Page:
Errands are what most of our gaming quests come down to.  “Carry this envelope across this courtyard and hand it to that guy over there, yeah, in the blue hat, yes I know I can see him from here but I need your help, brave adventurer!”  There’s nothing wrong with errands; they provide a lot of minor and individually unimportant things to do and the keep the world running.  All of us do errands in our real lives, and we often do multitask these; if I head to the market to buy some fresh produce, I might also stop and pick up a loaf of bread at the bakery, and maybe a nice bottle of wine for my wife and I to enjoy.  Multitasking doesn’t diminish errands because they were always trivial in import.  There’s nothing to lose there.  Errands don’t make us feel very special though, and when we complete them we don’t get much of a rush for our accomplishment – again, because they’re just errands.

Quests, though, are, or rather should be more important.  Heroes don’t EVER multitask quests in story or myth; Jason didn’t set out to find the Golden Fleece and also the Golden Apples of the Hesperides (Hercules was on the Argo after all, could have saved him his 11th Labour).  So why are we expected to do so in games?  Often I find my characters have quest logs full of errands (which are all pretty innately meaningless) but also multiple quests at once.  I’m supposed to kill a bandit leader in this ruined fort (that sounds like a proper quest!)… but I have three quests like that at once, making each less meaningful.  I gather the quests up then look at my minimap and find the quest goals thereupon, then I merrily move from quest point to quest point killing everything that my quest log tells me to kill, collecting what my quest log tells me to collect.  How dreary and above all how unheroic.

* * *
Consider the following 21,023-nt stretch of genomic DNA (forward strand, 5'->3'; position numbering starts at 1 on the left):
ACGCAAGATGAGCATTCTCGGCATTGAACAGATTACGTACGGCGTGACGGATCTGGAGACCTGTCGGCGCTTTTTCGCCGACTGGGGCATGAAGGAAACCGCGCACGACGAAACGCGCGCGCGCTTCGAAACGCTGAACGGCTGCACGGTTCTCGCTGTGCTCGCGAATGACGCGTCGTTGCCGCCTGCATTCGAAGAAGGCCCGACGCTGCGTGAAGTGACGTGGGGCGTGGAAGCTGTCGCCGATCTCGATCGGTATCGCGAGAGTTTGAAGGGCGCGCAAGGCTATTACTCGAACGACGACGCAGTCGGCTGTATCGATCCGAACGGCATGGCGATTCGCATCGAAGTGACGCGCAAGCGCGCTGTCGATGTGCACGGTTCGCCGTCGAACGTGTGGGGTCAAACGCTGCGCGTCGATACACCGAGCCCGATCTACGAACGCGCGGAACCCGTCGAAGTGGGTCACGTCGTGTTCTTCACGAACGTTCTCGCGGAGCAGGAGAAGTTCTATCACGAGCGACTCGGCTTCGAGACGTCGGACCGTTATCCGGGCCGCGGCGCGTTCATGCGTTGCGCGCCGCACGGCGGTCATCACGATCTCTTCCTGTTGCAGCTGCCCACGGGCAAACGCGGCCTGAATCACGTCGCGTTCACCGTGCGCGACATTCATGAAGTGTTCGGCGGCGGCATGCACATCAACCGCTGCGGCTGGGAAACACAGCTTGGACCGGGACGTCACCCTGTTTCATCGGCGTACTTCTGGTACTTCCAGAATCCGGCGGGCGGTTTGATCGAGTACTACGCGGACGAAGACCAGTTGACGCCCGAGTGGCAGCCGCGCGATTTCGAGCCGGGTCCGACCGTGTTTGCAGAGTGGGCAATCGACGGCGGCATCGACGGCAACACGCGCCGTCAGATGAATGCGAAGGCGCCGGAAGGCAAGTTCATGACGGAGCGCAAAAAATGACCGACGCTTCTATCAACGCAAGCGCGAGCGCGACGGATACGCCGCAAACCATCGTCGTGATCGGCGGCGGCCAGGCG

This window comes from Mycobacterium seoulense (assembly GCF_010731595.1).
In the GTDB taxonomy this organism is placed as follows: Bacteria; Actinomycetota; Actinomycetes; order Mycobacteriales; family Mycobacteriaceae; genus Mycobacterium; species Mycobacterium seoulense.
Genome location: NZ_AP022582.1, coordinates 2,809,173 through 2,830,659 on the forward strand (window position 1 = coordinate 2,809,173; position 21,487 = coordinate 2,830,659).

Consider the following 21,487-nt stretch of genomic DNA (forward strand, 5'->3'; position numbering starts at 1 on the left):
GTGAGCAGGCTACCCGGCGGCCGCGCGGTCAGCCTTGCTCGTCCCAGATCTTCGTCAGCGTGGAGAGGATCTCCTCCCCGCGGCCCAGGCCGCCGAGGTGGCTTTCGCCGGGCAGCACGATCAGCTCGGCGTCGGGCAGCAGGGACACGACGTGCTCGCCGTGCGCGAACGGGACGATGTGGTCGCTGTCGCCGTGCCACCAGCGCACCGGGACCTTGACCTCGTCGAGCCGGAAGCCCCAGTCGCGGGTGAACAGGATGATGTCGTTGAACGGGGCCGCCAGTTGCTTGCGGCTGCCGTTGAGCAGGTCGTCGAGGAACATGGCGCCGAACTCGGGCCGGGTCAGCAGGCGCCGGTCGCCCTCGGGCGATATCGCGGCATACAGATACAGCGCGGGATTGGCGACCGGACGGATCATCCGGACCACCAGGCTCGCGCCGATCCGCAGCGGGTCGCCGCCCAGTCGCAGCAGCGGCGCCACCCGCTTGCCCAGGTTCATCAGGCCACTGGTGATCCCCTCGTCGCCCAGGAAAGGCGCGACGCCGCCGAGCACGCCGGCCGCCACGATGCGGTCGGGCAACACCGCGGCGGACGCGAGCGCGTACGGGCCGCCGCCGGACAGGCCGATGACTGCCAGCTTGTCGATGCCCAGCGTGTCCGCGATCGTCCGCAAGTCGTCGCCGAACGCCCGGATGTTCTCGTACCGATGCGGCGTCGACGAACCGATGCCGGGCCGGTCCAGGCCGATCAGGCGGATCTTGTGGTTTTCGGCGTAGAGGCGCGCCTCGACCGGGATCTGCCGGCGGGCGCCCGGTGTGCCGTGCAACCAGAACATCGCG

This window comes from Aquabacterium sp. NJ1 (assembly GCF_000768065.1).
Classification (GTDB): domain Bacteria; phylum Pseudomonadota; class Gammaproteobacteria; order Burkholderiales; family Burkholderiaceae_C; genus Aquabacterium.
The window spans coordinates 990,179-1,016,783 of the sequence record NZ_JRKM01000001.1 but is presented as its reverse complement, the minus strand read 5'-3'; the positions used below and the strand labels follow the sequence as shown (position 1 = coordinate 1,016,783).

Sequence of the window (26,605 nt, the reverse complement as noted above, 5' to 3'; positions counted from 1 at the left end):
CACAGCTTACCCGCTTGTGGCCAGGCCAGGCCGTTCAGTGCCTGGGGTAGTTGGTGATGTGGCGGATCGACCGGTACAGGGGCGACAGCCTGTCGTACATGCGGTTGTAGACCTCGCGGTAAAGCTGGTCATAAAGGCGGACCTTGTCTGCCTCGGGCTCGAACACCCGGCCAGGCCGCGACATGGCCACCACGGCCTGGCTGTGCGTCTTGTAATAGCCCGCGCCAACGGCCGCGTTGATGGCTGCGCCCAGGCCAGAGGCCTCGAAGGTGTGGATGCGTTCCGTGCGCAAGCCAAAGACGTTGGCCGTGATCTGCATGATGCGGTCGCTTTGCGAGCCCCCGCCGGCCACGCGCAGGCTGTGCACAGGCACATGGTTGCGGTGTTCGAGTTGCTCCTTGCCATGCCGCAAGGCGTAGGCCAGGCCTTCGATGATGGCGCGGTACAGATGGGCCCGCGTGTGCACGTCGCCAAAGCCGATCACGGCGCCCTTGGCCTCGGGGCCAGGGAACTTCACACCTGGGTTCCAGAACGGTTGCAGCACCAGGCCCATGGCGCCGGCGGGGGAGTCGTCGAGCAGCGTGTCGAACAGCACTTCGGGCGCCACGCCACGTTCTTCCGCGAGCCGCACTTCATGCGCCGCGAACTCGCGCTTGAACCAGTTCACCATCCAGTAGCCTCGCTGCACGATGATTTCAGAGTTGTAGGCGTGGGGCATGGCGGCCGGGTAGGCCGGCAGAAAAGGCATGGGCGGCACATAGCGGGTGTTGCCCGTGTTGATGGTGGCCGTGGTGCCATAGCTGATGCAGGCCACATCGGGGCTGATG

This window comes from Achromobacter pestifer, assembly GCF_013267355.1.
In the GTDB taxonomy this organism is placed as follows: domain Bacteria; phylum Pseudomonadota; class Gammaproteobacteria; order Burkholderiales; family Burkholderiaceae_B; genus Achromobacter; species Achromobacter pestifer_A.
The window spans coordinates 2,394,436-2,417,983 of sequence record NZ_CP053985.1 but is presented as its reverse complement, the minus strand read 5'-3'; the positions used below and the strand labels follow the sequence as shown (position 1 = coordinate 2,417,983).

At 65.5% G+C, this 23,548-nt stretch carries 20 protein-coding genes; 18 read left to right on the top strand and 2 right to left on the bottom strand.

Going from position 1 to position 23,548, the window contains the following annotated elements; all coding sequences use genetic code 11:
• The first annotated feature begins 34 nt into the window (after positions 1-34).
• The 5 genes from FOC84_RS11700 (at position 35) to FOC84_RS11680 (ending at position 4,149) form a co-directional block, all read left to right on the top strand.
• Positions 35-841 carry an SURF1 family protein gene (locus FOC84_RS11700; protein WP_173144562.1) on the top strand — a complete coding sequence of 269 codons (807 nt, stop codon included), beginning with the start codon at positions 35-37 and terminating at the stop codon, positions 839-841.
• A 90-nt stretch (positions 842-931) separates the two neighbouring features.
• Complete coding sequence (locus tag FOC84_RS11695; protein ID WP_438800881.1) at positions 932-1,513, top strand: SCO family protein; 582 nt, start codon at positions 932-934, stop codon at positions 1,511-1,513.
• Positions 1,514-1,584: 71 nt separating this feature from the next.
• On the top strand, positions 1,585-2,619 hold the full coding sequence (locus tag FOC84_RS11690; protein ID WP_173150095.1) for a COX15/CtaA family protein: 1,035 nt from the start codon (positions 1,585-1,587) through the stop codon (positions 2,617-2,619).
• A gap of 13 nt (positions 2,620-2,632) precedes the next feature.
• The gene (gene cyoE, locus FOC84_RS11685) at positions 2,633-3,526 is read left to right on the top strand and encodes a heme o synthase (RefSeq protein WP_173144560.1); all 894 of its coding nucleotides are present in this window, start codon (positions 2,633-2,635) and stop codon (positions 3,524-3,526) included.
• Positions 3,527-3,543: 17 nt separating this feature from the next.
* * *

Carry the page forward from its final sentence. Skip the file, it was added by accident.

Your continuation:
In World of Warcraft there’s a popular addon called Quest Helper that keeps track of where all your quest goals are.  They’re clearly marked on your minimap and you can even see a path leading you from one goal to the next, so you don’t have to think about the process at all, and can just mindlessly complete that mess of ‘quests’.  Age of Conan took this one step further and built this functionality into the game, such that all quest goals appear by default on the minimap, and I gather WAR does as well.  Yes, we can turn these features off, or not install them in WoW’s case, but they’re symptomatic of a greater problem – how our modern games approach questing.  If we didn’t pick up twenty quests at once we wouldn’t need the minimaps to show us our goals.

These games all promise that we can be heroes; why then won’t they help us to feel heroic?  The modern approach to questing is nothing more than a list of minor errands, to be completed at any time the player wishes, with no pressure from the outside world, no sense of the importance of the quest, and no sense of accomplishment when the quest is done.  Quest logs are the antithesis of heroism.  And I, for one, would like more opportunities for heroism in my RPGs.  Isn’t that what they all advertise, after all?